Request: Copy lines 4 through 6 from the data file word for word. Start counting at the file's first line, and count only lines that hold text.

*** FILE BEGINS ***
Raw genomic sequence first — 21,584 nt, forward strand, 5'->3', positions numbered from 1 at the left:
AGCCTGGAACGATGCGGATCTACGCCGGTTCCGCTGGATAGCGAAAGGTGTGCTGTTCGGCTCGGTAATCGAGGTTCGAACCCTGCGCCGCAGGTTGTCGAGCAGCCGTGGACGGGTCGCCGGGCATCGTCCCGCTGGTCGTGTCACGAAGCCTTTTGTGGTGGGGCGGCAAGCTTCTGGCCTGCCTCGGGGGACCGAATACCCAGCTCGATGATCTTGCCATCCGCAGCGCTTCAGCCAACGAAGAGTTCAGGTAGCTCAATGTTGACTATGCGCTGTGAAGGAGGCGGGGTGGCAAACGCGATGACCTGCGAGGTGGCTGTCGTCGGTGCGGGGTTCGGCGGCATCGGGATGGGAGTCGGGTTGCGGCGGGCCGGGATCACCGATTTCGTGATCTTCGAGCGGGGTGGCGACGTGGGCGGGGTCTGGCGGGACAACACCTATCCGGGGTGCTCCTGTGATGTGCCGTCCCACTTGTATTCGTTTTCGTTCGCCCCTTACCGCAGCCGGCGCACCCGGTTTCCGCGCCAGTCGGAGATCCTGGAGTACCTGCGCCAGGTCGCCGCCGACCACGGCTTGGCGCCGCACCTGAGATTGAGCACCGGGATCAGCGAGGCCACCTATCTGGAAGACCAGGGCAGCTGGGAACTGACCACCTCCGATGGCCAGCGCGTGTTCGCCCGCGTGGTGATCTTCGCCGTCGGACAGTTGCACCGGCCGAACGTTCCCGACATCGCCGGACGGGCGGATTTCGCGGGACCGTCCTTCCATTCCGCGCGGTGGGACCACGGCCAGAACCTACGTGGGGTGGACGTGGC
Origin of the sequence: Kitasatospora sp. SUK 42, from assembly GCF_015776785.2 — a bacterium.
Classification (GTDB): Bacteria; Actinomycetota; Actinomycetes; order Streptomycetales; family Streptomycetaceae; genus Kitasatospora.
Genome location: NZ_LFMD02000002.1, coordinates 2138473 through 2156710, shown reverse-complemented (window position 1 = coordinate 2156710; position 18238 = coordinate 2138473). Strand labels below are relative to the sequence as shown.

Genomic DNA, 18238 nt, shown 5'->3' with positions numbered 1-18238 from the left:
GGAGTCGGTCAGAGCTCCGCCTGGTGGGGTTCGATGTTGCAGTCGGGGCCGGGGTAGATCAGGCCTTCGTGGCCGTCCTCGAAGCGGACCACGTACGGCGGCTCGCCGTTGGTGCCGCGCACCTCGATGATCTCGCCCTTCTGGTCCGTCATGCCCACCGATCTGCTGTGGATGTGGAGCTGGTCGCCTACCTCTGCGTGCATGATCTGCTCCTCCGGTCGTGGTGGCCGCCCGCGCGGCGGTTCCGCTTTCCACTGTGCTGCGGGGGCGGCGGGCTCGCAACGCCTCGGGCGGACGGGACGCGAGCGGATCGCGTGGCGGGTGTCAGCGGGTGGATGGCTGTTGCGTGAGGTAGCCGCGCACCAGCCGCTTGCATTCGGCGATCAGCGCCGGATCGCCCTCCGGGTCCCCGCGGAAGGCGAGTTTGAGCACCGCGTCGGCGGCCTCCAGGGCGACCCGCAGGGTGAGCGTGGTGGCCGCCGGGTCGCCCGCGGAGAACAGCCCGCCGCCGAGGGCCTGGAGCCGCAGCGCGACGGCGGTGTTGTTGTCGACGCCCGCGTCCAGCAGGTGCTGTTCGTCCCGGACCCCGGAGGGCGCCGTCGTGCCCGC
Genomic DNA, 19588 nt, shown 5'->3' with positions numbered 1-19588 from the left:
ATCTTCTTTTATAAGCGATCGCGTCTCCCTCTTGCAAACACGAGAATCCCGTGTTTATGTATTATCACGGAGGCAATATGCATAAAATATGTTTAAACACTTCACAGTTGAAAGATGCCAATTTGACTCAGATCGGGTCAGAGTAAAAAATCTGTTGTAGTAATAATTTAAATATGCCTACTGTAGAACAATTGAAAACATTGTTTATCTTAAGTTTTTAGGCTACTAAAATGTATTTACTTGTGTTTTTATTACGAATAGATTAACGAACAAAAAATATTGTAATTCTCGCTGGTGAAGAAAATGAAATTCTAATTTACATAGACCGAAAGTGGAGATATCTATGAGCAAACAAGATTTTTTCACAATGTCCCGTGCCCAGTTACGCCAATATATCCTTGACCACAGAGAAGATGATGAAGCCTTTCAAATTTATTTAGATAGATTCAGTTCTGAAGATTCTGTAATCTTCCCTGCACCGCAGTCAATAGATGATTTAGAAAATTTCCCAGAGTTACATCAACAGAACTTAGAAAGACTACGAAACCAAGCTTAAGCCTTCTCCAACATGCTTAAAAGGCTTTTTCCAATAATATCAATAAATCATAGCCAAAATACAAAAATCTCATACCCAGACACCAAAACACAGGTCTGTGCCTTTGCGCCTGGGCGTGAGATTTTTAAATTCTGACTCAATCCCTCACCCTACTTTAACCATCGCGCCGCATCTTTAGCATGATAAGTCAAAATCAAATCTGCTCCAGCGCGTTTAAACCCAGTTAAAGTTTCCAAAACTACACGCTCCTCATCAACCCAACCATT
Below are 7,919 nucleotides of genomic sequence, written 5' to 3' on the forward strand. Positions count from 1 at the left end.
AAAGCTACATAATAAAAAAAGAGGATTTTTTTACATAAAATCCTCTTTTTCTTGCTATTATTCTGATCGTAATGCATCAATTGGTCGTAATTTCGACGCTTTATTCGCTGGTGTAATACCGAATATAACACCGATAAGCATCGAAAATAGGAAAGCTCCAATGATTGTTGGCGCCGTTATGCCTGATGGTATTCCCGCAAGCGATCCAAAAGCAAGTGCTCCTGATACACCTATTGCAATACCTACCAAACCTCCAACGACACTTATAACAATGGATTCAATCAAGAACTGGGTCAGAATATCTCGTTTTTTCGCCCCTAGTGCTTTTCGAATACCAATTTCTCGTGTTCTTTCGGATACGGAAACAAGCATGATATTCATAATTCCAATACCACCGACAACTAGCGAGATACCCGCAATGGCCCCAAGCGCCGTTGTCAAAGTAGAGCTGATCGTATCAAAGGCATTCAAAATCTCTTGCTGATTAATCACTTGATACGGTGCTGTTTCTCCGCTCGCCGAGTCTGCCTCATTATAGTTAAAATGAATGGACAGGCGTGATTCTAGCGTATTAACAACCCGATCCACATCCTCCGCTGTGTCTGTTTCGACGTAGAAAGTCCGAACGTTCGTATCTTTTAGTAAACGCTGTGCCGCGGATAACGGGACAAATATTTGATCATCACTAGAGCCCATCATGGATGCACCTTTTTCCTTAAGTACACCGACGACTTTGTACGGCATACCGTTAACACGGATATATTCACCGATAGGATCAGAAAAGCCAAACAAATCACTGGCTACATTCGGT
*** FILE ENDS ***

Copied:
Classification (GTDB): Bacteria; Actinomycetota; Actinomycetes; order Streptomycetales; family Streptomycetaceae; genus Kitasatospora.
Genome location: NZ_LFMD02000002.1, coordinates 2138473 through 2156710, shown reverse-complemented (window position 1 = coordinate 2156710; position 18238 = coordinate 2138473). Strand labels below are relative to the sequence as shown.

Genomic DNA, 18238 nt, shown 5'->3' with positions numbered 1-18238 from the left: